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Profile: Media Ownership Crusade

Jun 5, 2006  •  Post A Comment

Nobody in Washington was more relieved than National Newspaper Association President and CEO John Sturm to hear late last month that the Senate had at long last confirmed the nomination of Republican Robert McDowell to the Federal Communications Commission.

Mr. McDowell’s appointment to the FCC, which gives the five-member agency a 3-2 Republican majority, finally gave Mr. Sturm, 59, hope in his career-long quest to eliminate an agency rule barring owners of daily newspapers from buying radio or TV stations in their markets. The FCC Democrats oppose deregulation.

“We’re going to win because there is no basis for the rule,” Mr. Sturm, the industry’s designated hit man for the regulation, said in an interview last week.

The newspaper-broadcast cross-ownership regulation has long been a thorn in the side of major newspaper companies that want to consolidate the power they have over news and advertising in their communities.

Eliminating the rule would serve the bottom-line interests of newspaper companies by allowing them to share content with stations they buy while combining the advertising sales operations of the properties.

Getting rid of the rule could also drive up the value of stations in key markets where newspaper companies want to buy.

But according to watchdog group representatives, axing the regulation would undermine major media outlets’ diversity of ownership, limiting the ability of consumers to receive varying points of view on key issues.

Opponents are vowing to fight industry efforts to deregulate.

“The FCC is going to look like a war zone,” said Jeff Chester, executive director of the Center for Digital Democracy.

Auguring well for the industry is that FCC Chairman Kevin Martin, a Republican, agrees that the cross-ownership prohibition should be eliminated or relaxed. His deregulatory ambition has been stymied for more than a year due to the political deadlock on the issue between the FCC’s two Republicans and two Democrats.

Mr. McDowell’s addition to the FCC offers Mr. Martin his first Republican majority. In the wake of Mr. McDowell’s Senate confirmation, agency officials said Mr. Martin plans to launch proceedings to relax the agency media ownership rules as soon as next week.

When the high-stakes game at the agency officially begins, Mr. Sturm, a former lobbyist for CBS and NBC, said he believes the industry will be holding the winning hand.



A Different World

One key industry argument is that the media business, with the proliferation of new media outlets such as cable TV and the Internet, has become more competitive since the cross-ownership prohibition was put into place in 1975.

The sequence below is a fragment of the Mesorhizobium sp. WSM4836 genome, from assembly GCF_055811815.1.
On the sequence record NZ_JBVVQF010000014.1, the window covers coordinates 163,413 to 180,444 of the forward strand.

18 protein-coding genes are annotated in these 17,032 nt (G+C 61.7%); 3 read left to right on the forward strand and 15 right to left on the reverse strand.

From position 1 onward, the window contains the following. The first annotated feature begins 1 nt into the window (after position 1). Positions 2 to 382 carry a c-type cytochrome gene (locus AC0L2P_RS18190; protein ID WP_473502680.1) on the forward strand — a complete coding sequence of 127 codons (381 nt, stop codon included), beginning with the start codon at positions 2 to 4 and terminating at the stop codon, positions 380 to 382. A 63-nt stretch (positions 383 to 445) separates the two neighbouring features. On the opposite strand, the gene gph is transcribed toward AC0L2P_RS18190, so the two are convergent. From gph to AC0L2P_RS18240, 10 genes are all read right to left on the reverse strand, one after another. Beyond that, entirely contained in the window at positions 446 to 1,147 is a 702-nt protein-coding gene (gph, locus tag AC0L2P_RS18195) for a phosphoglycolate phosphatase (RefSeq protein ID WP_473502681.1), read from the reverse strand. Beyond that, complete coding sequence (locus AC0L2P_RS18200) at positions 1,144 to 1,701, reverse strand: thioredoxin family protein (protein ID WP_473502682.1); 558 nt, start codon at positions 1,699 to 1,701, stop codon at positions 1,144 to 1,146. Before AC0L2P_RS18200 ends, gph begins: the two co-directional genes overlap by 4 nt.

“The media world of today is so drastically different than it was in 1975 that it almost defies explanation why this rule can still survive,” Mr. Sturm said.

Andrew Schwartzman, president of the Media Access Project, said there’s no evidence that deregulation would benefit the public.

“They want to do it from a misguided view that they can cut costs and make money,” Mr. Schwartzman said.

Mr. Sturm, who has been fighting the rule since he joined the NNA in 1992, got very close to victory in 2003.

That’s when FCC Republicans during Michael Powell’s chairmanship voted to substantially ease the cross-ownership prohibition’s restrictions. The deregulation was wrapped in a package that also relaxed rules limiting the number of stations broadcasters could own in the one market.

But Mr. Sturm’s endeavor was dealt a mighty blow the next year, when the Court of Appeals in Philadelphia threw out the FCC’s entire deregulatory package.

The package-including the broadcast-newspaper cross-ownership prohibition-has been sitting at the FCC ever since. Until the FCC votes to change the rules again, the old prohibitions will remain in effect.

Hoping to throw a monkey wrench into the FCC’s new proceedings, watchdog group representatives and key Democrats are expected to try to make deregulation an election issue.

“They’re going to frame this as a Bush administration giveaway to big media,” said the Center for Digital Democracy’s Mr. Chester. “It’s not going to help the GOP win elections.”

Mr. Sturm said he doesn’t understand why watchdog groups are raising such a fuss.

“Do they fear more local news on television? Do they fear more local news on radio?” he said. “These are the only effects of changing the rules.”

Blair Levin, an analyst for Stifel Nicolaus, is betting that the FCC will vote for “some liberalization.”